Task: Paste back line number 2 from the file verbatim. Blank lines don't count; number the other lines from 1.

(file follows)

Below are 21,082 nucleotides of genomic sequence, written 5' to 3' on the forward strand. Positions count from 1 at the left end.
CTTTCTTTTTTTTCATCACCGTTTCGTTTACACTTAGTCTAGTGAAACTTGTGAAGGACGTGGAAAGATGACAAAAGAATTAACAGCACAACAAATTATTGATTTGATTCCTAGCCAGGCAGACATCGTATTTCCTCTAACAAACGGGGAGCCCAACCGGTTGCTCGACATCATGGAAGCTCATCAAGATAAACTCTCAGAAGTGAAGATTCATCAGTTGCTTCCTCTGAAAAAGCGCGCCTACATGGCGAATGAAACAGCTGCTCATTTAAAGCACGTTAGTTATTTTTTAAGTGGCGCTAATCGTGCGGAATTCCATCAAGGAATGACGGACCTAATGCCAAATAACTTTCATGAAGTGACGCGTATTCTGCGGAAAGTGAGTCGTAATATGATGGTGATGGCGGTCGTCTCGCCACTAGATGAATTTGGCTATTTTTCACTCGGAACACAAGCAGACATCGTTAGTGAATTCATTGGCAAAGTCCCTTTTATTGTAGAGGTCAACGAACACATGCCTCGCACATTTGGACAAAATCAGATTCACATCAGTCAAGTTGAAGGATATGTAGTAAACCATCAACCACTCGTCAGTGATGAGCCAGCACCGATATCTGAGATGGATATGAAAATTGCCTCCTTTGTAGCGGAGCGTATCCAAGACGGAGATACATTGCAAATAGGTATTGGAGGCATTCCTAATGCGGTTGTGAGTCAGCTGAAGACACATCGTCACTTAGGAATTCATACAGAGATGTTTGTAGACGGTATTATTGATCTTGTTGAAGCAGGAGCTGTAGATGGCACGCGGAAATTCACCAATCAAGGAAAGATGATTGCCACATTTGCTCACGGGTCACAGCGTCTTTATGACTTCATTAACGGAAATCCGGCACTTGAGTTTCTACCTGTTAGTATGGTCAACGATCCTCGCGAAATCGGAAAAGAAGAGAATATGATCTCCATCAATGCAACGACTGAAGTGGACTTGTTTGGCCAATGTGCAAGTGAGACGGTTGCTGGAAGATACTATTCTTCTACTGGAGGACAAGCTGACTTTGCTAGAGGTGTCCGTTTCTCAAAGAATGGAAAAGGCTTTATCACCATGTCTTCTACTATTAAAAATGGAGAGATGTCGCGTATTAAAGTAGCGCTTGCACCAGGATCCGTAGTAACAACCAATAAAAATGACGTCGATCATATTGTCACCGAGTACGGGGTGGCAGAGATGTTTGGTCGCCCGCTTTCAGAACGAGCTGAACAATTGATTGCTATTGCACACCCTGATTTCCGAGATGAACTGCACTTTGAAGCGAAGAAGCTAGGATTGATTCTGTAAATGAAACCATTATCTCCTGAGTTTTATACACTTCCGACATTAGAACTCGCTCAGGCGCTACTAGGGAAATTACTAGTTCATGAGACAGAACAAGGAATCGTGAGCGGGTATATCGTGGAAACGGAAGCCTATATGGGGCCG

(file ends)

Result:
CTTTCTTTTTTTTCATCACCGTTTCGTTTACACTTAGTCTAGTGAAACTTGTGAAGGACGTGGAAAGATGACAAAAGAATTAACAGCACAACAAATTATTGATTTGATTCCTAGCCAGGCAGACATCGTATTTCCTCTAACAAACGGGGAGCCCAACCGGTTGCTCGACATCATGGAAGCTCATCAAGATAAACTCTCAGAAGTGAAGATTCATCAGTTGCTTCCTCTGAAAAAGCGCGCCTACATGGCGAATGAAACAGCTGCTCATTTAAAGCACGTTAGTTATTTTTTAAGTGGCGCTAATCGTGCGGAATTCCATCAAGGAATGACGGACCTAATGCCAAATAACTTTCATGAAGTGACGCGTATTCTGCGGAAAGTGAGTCGTAATATGATGGTGATGGCGGTCGTCTCGCCACTAGATGAATTTGGCTATTTTTCACTCGGAACACAAGCAGACATCGTTAGTGAATTCATTGGCAAAGTCCCTTTTATTGTAGAGGTCAACGAACACATGCCTCGCACATTTGGACAAAATCAGATTCACATCAGTCAAGTTGAAGGATATGTAGTAAACCATCAACCACTCGTCAGTGATGAGCCAGCACCGATATCTGAGATGGATATGAAAATTGCCTCCTTTGTAGCGGAGCGTATCCAAGACGGAGATACATTGCAAATAGGTATTGGAGGCATTCCTAATGCGGTTGTGAGTCAGCTGAAGACACATCGTCACTTAGGAATTCATACAGAGATGTTTGTAGACGGTATTATTGATCTTGTTGAAGCAGGAGCTGTAGATGGCACGCGGAAATTCACCAATCAAGGAAAGATGATTGCCACATTTGCTCACGGGTCACAGCGTCTTTATGACTTCATTAACGGAAATCCGGCACTTGAGTTTCTACCTGTTAGTATGGTCAACGATCCTCGCGAAATCGGAAAAGAAGAGAATATGATCTCCATCAATGCAACGACTGAAGTGGACTTGTTTGGCCAATGTGCAAGTGAGACGGTTGCTGGAAGATACTATTCTTCTACTGGAGGACAAGCTGACTTTGCTAGAGGTGTCCGTTTCTCAAAGAATGGAAAAGGCTTTATCACCATGTCTTCTACTATTAAAAATGGAGAGATGTCGCGTATTAAAGTAGCGCTTGCACCAGGATCCGTAGTAACAACCAATAAAAATGACGTCGATCATATTGTCACCGAGTACGGGGTGGCAGAGATGTTTGGTCGCCCGCTTTCAGAACGAGCTGAACAATTGATTGCTATTGCACACCCTGATTTCCGAGATGAACTGCACTTTGAAGCGAAGAAGCTAGGATTGATTCTGTAAATGAAACCATTATCTCCTGAGTTTTATACACTTCCGACATTAGAACTCGCTCAGGCGCTACTAGGGAAATTACTAGTTCATGAGACAGAACAAGGAATCGTGAGCGGGTATATCGTGGAAACGGAAGCCTATATGGGGCCG